Aircraft Armanent

AIRCRAFT ARMAMENT (non nuclear) BY E.H. ROUBAUD, Member.
At the Durrington Community Centre, 9th December, 1987.

Weapon Carrying
Contrary to earlier warplanes, to-days machines have multi-role capability. They can carry a wide range cf weapons attached to the same pylons on the fuselage or wings. They may be rockets, bombs, torpedoes, radar-pods, or fuel tanks, generally called “stores”. Guns are mounted in the fuselage. There may be between 2 and 8 wing pylons and 3 to 5 fuselage pylons. Swing wing aircraft as the Fll and Tornado have pivoted wing pylons that remain aligned parallel to the fuselage.

Dropping a Bomb!
For speeds of 500 m.p.h. or so a bomb must be forcibly ejected from its bay. Release under gravity alone can leave the activated weapon riding in the turbulent air just below the fuselage; when the bay doors are closed they pick up the bomb, leaving it loose in the bay! Downward opening bay doors create disturbed aero dynamic forces causing high stresses and difficult control of the machine. The Bucaneer is very rugged and has a rotating bomb door to which 4 x 1000 lb. bombs can be attached moving 180 deg inside the fuselage thus reducing the problem. All stores (any item attached to a pylon) are forcibly detached by an explosive charge.

Military aircraft are packed with electronics, including inertial navigation systems which pinpoint the machine’s exact position so it can fly to its target without reference to outside sources. Data from this system is supplied to guided missiles before release from the plane to direct them to their targets.

Attachment and Ejection.
Each store is hunq from an ejector release unit on a pylon by means of two lugs screwed into the top. These engage with two hooks in the pylon facing opposite ways, fore and aft, closed manually. The hooks have an over-toggle mechanism locking very securely preventing any movement of the store in flight. Forces up to 8 gn must be withstood buffetting and aircraft manouevering forces are great. Release is by firing two cartridges inserted into a breach which is piped to cylinders with pistons to release the toggle and force the store away from the plane. They are detonated electrically.

Have pods or release rails carried on pylons. They propel themselves away from the plane at about 1,200 m.p.h. The pods consist of a honeycomb of tubes each with a rocket of about 2.3/4″ dia. with folded fins, which are deployed on ejection. Each has a solid fuel motor. A latch retains the rocket in its tube until the motor developes a thrust of several hundred pounds. The interval between each rocket being fired is 5 to 10 milliseconds, to prevent collision on leaving the pod. They have to be “aimed” at the target by flying at it.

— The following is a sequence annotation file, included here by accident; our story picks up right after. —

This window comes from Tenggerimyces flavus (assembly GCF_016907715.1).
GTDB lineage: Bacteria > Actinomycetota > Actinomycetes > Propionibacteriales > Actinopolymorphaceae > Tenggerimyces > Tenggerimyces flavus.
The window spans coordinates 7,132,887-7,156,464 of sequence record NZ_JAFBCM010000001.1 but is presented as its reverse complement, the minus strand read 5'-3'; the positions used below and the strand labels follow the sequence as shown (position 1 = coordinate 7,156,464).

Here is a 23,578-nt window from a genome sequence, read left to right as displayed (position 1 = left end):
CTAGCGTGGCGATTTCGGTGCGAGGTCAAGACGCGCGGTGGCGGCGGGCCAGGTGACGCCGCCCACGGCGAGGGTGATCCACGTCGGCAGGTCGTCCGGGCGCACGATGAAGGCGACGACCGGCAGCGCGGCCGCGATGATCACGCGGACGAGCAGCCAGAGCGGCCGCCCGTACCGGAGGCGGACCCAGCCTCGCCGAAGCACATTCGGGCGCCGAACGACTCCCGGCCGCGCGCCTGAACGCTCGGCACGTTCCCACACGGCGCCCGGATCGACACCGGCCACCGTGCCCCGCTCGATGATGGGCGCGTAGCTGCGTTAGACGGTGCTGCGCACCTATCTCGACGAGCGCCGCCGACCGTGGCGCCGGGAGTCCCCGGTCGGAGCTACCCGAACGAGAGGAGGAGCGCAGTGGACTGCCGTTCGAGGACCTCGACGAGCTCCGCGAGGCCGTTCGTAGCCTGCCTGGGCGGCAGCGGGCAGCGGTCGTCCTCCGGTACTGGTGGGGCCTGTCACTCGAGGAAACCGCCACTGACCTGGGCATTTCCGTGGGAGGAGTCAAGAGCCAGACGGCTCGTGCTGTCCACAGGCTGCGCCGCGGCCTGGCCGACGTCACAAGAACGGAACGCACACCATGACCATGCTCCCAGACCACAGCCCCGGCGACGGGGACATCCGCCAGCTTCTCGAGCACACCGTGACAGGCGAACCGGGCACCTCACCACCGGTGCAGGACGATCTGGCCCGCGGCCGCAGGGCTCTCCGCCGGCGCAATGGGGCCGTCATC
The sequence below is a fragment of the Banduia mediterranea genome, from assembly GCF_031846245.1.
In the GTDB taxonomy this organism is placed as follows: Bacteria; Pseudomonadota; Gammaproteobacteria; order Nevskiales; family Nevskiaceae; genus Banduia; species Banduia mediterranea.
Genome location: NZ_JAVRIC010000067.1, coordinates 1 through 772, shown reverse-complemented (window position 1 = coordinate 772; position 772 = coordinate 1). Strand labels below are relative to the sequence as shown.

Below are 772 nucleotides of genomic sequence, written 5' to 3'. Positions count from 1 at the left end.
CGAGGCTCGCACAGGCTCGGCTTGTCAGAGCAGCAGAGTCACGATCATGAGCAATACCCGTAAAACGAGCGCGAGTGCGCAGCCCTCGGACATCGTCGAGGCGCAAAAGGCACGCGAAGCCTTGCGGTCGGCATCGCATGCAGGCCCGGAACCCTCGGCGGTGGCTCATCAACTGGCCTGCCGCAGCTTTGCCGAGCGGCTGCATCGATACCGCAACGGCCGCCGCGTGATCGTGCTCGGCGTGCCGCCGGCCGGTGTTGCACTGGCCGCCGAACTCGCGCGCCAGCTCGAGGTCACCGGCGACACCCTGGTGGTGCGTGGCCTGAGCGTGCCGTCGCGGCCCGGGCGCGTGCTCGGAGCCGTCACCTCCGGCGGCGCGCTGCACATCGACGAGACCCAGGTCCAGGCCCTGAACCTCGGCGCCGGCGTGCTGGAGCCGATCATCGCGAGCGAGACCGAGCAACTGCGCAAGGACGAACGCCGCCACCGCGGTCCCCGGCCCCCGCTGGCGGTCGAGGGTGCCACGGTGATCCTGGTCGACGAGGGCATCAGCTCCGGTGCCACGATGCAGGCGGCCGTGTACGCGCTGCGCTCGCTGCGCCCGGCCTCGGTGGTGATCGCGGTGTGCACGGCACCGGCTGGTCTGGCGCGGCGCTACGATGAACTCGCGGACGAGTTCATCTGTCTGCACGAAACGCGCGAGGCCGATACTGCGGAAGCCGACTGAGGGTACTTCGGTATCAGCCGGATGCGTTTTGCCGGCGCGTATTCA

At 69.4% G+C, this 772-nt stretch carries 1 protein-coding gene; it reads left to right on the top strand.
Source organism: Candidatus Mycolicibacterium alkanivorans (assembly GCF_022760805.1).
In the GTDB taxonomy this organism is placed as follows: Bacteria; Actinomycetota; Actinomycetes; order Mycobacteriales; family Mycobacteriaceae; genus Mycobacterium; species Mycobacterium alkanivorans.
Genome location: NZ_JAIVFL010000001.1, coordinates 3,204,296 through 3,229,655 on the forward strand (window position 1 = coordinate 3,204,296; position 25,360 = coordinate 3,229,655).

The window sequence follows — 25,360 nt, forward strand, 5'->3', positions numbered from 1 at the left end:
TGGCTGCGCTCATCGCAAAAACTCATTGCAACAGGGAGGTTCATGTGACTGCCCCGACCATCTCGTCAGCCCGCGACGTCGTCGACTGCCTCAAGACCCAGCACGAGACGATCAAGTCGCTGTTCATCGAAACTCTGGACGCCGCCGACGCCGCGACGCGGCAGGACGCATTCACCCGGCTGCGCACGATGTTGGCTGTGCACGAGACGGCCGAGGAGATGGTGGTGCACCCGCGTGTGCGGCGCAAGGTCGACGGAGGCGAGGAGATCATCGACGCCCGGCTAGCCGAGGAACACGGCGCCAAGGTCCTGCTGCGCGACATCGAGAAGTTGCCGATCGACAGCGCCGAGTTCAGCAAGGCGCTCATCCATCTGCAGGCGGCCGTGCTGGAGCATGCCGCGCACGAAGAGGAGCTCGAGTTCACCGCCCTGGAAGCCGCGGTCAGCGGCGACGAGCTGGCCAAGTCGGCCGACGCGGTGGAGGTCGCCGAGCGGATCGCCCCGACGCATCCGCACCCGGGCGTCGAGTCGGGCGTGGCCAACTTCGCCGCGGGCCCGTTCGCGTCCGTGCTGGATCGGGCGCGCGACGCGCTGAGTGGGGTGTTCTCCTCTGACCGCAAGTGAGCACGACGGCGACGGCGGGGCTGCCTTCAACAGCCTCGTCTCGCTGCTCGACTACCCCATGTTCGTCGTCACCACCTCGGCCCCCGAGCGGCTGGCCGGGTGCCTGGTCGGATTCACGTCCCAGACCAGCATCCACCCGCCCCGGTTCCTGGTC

Guided Rockets – are larger – 10″ or more dia, and are carried on launch rails. Each is retained in position by a latch system as above requiring several thousand pounds of thrust to release it and clear the aircraft. The guidance system is “informed” and connected to the plane by an “umbilical” cable through a complex break-away connector. These need only be fired in the general direction of the target and will home in on it.
Guidance is one of-jour types. Radar beam riding cn a beam sent out from the weapon reflected from the target. Laser guidance depends on “illumination” from an independent point – a hillside or another aircraft. It is in short pulses and invisible to the human eye. Target definition is pre firing programming such as a map reference, using the aircraft’s navigational system. Heat seeking is the fourth.

Torpedoes and depth charges
These are usually programmed just prior to release, and usually deploy a parachute to enter the water without serious impact and at a reasonable angle. Torpedoes have target seeking facilities.

Bombs in two sizes for most purposes – 500 lbs. and 1,000 lbs. (actual weight fully equipped near 500 and 1200 lbs.) About half is weight of explosive, the rest the casing – about 1″ thick steel. They have 4 tail fins for stability in flight. For low level release a retarding tail is also fitted to ensure the aircraft is well clear of the target wnen contact is made! More sophisticated large guided bombs are also fitted with moveable fins at the front for guiding. The nose has a laser sensor to guide it to an “illuminated” target. It has no propulsion system, but the guiding fins are powered by a thermal battery. It was very effective in the Falklands War against gun emplacements.

Very severe buffetting and extremes of temperature0. – 60° C in some places on take-off and + 1400 deg C in flight in a very short time. Severe erosion if flying through rain, hail or dust. Bird strikes can be very serious. Nose cones with windows for radar beams etc. call for strong re-inforced plastic. High frequency vibrations beteween 2 and 5 KHz are encountered.

Testing & Trials:-
These are very comprehensive and require 2 or 3 years to complete – may well be the most expensive part of the entire development.
The value of all this was seen in the Falklands, where British weapons proved to be so reliable and effective.